Monday, September 11, 2017

9/11/2017 04:22:00 PM
Facebook was abuzz with news that a gang of "mafia wannabes" had launched an attack at a foreigner owner at his bar on Friday.



A woman on the "Maew Noi Na Raak" page said they knew the names of the foreign men involved. 




But police had done nothing amid suggestions they were "untouchable".

They appeared to be bikers belonging to the "Outlaws Nomad" gang.



The female poster said to the authorities: "Were you taking a holiday at the weekend? Or just waiting for someone to die before you do something?



"This is real life, not the movies".

According to the page trouble started on Friday at the Monkey House bar and spilled over into Saturday.

A foreign man was pictured with a bloody head wound. Damage was done to the bar as a video showed men armed with clubs smashing property and harassing patrons.


Sympathy was shown on another page for a man using the name "Lee Buil".

Maew Noi Na Raak commented further: "The farangs think no one can touch them - even the police. They are wannabes playing at being the mafia. Think they are big shots".



The news of the trouble has yet to hit mainstream Thai media.


Surin bar owner from UK attacked by foreign biker gang in turf war violence:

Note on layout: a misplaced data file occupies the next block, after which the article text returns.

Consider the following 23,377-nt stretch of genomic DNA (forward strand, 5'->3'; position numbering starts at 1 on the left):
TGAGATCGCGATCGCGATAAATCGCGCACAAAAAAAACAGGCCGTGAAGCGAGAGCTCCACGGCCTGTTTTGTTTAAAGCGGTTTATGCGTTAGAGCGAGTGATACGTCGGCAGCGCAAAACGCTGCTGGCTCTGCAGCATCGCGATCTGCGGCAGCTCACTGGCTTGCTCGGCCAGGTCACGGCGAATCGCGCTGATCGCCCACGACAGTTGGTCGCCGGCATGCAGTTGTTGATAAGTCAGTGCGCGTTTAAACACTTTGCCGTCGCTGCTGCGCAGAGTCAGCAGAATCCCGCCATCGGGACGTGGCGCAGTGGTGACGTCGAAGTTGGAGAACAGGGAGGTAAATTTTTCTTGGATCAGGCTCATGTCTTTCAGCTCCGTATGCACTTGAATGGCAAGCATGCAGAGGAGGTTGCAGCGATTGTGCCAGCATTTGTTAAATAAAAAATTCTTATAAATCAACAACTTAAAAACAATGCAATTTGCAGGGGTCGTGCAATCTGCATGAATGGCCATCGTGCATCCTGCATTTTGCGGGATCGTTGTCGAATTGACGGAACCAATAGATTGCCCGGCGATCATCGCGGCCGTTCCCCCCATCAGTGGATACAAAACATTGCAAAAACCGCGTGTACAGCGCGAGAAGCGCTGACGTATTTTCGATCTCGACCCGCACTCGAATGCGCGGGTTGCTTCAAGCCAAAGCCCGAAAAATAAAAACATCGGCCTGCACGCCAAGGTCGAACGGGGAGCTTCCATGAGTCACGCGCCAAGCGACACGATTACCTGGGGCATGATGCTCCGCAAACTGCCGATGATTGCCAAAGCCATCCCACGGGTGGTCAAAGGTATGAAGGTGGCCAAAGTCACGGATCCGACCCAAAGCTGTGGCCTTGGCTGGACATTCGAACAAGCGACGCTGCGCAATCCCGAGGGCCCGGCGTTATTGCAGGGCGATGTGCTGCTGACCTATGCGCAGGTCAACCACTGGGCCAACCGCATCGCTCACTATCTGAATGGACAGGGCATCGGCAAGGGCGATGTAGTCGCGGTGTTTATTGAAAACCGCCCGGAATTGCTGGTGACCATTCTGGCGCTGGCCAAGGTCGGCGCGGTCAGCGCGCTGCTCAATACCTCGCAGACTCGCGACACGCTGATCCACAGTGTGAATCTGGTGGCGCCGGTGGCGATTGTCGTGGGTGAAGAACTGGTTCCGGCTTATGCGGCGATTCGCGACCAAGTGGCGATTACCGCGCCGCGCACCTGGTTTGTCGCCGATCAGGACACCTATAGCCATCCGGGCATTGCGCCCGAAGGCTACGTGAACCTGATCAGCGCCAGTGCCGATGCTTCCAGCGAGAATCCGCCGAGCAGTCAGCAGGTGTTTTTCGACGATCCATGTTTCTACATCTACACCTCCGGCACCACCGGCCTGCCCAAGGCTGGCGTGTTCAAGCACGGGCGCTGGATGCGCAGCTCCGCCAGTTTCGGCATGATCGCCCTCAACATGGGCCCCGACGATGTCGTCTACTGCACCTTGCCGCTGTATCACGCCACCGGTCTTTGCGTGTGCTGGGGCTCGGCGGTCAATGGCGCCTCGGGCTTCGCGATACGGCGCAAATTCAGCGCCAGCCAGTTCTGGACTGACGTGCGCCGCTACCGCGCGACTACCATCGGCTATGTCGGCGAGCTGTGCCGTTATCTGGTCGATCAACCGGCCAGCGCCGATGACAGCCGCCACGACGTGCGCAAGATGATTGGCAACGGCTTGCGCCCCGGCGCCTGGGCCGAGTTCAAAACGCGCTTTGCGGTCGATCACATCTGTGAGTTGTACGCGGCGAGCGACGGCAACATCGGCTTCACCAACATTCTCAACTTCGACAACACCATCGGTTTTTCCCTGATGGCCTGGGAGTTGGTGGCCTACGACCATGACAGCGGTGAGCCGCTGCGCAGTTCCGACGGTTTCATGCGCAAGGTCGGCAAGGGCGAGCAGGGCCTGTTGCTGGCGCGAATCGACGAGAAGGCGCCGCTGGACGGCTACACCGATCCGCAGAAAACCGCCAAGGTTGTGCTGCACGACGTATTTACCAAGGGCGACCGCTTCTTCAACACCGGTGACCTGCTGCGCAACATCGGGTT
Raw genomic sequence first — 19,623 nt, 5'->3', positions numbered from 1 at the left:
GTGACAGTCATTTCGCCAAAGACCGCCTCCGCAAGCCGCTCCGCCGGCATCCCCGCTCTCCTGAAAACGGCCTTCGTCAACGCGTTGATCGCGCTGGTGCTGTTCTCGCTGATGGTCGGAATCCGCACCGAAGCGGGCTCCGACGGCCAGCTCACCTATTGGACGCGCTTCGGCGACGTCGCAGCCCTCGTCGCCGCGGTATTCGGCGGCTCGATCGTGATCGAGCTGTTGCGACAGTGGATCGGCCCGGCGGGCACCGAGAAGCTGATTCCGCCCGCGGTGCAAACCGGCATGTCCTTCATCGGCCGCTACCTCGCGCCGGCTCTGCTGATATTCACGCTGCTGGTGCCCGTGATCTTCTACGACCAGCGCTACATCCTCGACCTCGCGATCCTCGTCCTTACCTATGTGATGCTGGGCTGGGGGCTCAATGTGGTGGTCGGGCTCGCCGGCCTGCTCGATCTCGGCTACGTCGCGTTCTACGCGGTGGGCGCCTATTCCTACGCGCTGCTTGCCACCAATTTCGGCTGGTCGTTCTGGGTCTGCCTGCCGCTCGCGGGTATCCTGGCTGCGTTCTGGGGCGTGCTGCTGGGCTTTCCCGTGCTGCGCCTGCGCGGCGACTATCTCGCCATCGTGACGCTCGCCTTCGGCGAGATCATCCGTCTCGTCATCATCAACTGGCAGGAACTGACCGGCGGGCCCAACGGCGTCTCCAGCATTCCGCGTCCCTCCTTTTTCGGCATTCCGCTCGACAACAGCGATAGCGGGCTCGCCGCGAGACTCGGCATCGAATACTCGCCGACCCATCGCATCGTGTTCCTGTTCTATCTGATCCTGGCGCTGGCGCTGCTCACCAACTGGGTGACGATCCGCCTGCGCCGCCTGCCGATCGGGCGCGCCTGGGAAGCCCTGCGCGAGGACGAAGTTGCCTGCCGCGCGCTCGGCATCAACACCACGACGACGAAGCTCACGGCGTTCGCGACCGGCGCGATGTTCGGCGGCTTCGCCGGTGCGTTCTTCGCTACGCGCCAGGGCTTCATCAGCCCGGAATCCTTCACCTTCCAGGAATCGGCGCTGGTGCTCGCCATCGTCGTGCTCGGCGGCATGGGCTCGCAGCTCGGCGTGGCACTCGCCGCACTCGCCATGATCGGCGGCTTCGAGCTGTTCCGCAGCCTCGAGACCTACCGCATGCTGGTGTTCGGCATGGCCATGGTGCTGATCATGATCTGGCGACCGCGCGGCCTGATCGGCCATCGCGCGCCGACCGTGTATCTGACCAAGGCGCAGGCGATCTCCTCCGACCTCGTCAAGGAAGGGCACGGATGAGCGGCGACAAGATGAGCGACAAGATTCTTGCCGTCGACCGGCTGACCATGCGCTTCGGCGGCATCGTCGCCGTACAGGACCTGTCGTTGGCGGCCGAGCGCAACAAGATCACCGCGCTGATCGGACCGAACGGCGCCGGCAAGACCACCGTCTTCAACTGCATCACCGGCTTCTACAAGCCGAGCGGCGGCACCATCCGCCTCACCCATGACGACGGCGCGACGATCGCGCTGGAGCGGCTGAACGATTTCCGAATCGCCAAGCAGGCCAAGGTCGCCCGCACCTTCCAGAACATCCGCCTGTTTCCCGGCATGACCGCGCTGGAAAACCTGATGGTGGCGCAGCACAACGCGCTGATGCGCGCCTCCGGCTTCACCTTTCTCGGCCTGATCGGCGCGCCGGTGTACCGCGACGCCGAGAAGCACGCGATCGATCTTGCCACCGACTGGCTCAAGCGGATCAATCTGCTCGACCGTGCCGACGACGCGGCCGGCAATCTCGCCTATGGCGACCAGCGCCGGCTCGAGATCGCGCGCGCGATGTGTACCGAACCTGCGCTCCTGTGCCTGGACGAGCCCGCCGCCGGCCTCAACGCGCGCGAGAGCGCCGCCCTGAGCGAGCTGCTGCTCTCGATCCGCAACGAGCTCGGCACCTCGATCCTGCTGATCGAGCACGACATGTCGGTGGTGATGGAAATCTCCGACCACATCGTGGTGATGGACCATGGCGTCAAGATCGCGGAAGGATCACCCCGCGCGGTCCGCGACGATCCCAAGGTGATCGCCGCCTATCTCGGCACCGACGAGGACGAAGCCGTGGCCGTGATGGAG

A well known foreign sports bar owner had 18 stitches in mouth and head wounds after a group of Outlaw bikers attacked him and others in the "Monkey House" in Surin.

Lee Buil needed hospital treatment and is now recovering from the trouble that started Friday then continued on into Saturday.

Lee, 57, from Hull was formerly known in Pattaya Soi 7 and has been in Thailand for about twenty years.

He said that Surin is usually a peaceful place but a bunch of Outlaws have recently opened a bar called Cross Pistons.

He said the bikers came into the Monkey House on Friday to intimidate people.

"They only wanted trouble and we didn't serve them". "Then on Saturday they came back and had a go at me, throwing everything in sight at me".

He said they were using cues, bottles and what he termed as an "asp" - an extending telescopic truncheon used by police in the UK amongst others.





Lee was a policeman between 1976 and 1979. Later he ran a windscreen company.

Extensive damage was done to the bar - around 60,000 baht - and girls were harassed, he said.

The story has been reported on the BBC and other foreign news media including in the USA.

"Someone had to take a stand, "said Lee who said that now the story has been featured widely on Facebook the police and army are involved in bringing the foreign biker gang to justice.

"Since it broke on Facebook they are on the case big style," he said.

Earlier his wife had gone on Facebook to complain about police inactivity.

Lee said that all the Outlaw gang members were foreigners, no Thais were involved.

0 comments:

Post a Comment